The Story So Far......................
So I got interested in the late 17th Century and started to convert some figures for the Monmouth Rebellion with a view to perhaps using them in other conflicts, such as against the Moors at Tangier and in Europe or Virginia etc etc. I found a terrific Blog which has fuelled my enthusiasm and extended the possibilities that this period can deliver, if you are at all interested click on the link http://warsoflouisxiv.blogspot.com/ it is an example of some of the better thing that the Internet has produced.
So there I was looking at wars in the 1680's when I sort of remembered the siege of Vienna in 1683 (?) and the charge of the Polish Winged Hussars, so I checked my books and found some info, but not in any great detail, I searched the web and found some more pictures and film clips, both movies and re-enactment footage, then I bought, secondhand, the Osprey book on Polish Winged Hussars, the red mist descended and I had to have a go, so the first two pictures show my first attempt, with the converting finished but the painting yet to be done. I will describe how I built this beast, what went well and what went wrong, next time...................
The next two photos show how I built some of the musket armed figures shown in the previous Blog, with another pic here as a reminder. In actual fact these two chaps are the first of my Monmouth Rebels, the construction principles remain the same, however. These two are from the Accurate AWI Militia set. I chose them for a number of reasons:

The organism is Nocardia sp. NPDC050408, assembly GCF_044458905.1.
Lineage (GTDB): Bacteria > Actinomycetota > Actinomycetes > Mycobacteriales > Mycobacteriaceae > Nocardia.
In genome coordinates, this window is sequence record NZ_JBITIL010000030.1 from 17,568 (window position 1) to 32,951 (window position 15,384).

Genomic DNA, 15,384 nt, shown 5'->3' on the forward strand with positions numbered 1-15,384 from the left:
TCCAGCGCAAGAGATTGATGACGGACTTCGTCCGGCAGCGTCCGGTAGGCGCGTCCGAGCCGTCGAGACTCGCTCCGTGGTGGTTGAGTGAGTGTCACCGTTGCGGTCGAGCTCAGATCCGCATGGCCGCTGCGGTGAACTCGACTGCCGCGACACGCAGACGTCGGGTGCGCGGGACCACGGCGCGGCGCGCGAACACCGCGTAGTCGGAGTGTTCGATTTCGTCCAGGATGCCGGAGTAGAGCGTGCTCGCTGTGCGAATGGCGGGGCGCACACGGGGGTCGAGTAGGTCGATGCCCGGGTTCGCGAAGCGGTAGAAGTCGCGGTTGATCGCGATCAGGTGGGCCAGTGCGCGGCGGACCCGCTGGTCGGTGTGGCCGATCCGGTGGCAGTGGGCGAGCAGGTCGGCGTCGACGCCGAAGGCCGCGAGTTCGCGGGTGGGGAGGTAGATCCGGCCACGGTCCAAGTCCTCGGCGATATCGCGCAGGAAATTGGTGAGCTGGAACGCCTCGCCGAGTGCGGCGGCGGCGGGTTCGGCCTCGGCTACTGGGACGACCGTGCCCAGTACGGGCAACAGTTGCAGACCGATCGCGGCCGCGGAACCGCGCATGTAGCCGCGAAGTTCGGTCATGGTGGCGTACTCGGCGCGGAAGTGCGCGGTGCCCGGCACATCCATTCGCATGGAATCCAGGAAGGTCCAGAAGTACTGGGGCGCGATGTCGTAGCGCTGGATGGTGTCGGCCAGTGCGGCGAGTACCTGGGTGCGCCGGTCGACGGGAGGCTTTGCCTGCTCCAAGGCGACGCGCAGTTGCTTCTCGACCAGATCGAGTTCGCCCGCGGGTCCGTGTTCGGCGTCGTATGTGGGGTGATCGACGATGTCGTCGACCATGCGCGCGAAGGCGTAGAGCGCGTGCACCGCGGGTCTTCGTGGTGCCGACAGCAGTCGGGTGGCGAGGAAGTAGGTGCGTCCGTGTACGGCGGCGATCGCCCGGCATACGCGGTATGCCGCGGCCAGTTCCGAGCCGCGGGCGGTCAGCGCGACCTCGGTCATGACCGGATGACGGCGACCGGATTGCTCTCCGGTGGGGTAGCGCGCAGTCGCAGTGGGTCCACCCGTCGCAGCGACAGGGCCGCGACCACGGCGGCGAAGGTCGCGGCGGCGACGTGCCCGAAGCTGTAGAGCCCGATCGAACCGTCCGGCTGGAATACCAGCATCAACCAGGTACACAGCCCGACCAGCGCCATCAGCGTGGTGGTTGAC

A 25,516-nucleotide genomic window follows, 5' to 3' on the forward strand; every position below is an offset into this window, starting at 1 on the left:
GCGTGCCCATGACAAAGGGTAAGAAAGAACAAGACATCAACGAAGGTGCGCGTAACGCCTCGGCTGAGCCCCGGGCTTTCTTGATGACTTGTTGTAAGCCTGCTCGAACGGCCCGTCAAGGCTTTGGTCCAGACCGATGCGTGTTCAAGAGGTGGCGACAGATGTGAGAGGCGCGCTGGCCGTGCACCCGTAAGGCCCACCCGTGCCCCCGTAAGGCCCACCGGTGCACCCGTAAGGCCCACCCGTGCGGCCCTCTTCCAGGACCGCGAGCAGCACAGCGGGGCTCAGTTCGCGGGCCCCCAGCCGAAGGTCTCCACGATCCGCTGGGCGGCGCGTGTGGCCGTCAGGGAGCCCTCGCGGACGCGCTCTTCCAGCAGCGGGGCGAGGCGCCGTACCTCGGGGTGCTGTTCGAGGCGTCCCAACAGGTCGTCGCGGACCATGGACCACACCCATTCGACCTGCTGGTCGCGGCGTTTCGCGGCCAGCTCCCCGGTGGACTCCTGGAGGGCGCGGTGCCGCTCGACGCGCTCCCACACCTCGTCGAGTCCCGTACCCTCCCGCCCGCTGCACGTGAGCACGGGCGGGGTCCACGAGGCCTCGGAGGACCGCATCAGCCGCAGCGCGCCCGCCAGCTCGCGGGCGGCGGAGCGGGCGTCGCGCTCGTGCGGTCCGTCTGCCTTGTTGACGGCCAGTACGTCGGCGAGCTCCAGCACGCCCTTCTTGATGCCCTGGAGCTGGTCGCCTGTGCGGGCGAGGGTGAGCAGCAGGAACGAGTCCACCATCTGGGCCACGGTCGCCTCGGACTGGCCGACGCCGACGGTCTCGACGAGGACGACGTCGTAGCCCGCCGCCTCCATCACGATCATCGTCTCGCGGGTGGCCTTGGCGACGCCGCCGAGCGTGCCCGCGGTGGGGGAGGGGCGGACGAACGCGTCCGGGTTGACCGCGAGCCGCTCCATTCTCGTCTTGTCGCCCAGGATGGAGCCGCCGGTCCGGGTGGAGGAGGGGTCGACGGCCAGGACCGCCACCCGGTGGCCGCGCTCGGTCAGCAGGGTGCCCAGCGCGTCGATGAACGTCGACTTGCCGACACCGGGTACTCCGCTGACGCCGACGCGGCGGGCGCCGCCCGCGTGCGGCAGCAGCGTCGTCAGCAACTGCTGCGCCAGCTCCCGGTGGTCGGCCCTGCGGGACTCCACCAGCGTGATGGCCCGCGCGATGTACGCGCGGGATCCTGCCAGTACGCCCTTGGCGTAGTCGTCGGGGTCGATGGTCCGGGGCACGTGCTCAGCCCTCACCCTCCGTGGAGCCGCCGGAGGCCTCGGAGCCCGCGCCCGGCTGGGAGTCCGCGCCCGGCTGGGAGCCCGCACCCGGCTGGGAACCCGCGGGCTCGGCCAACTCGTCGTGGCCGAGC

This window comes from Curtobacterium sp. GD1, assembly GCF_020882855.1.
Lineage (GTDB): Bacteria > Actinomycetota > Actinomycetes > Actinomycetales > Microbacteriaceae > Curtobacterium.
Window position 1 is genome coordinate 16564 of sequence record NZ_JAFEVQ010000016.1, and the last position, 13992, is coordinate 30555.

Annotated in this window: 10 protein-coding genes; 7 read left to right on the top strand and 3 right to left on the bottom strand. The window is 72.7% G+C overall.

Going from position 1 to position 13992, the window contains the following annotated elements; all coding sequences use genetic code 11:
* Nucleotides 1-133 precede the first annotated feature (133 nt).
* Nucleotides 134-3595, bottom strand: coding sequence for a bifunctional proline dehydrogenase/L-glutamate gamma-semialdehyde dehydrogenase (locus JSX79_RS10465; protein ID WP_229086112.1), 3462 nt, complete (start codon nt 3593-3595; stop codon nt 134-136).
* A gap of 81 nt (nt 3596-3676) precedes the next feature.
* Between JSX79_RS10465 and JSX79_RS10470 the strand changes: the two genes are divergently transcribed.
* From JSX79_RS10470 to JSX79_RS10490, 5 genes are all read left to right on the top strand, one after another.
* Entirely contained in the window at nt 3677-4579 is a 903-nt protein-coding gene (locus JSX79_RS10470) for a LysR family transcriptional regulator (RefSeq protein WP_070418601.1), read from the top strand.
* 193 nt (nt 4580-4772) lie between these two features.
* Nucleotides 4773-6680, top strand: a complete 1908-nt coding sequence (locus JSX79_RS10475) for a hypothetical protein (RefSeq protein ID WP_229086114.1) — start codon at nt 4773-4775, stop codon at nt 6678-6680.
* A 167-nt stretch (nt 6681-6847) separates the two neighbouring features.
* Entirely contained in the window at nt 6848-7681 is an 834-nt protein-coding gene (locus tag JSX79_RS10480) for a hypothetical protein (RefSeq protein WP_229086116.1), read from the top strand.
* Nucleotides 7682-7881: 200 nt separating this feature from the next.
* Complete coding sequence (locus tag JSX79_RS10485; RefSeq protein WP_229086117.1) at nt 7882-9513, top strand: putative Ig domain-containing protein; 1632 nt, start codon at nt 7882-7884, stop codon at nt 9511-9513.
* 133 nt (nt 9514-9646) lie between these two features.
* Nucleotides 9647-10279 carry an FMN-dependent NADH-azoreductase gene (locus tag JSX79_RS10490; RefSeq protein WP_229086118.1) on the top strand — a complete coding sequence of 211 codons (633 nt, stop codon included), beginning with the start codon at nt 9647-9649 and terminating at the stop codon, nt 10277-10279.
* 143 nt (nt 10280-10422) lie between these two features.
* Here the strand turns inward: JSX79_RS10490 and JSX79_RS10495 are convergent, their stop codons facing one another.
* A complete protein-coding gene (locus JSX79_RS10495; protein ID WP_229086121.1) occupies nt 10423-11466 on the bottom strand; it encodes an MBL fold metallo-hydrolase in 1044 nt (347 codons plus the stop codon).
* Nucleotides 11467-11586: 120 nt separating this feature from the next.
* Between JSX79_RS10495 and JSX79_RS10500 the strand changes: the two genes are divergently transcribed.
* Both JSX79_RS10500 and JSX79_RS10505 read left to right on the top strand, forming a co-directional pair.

* They both have flintlocks - apparently Monmouth was fairly well supplied with these.
* They are wearing long coats, which although of the wrong design can be easily adapted to reflect the style of the 1680's.
* They are wearing breeches and stockings, so no work needed there.
They both needed to have different headgear, the one on the left had his hat cut off at forehead level and a new on added, the brim is Milliput, a flattened ball of the stuff pressed onto the flat surface left after cutting, the rest of the hat was built from greenstuff, all very simple. His colleague has a metal head made by Maros. The plastic head was removed and a hole drilled in the neck to take the metal stub on the Maros head, after a dry run to make sure everything fitted the new head was fixed with superglue. When this has dried I added a neck cloth from putty, this is historically accurate and adds strength to the join and covers any gaps.
The rest was comparatively simple the coat fronts, pockets and cuffs were fixed with Milliput, the weight of this material compensates for the top heavy metal head, and the buttons gradually built up with thick paint.
I trimmed the cape from one of the coats and also trimmed off the powder horn and made a more in-period powder flask, finally I added some greenery in the hats, which Monmouth's men used as a sort of fieldsign/badge.
That's it, next time it's the Hussar.
Cheers and take care.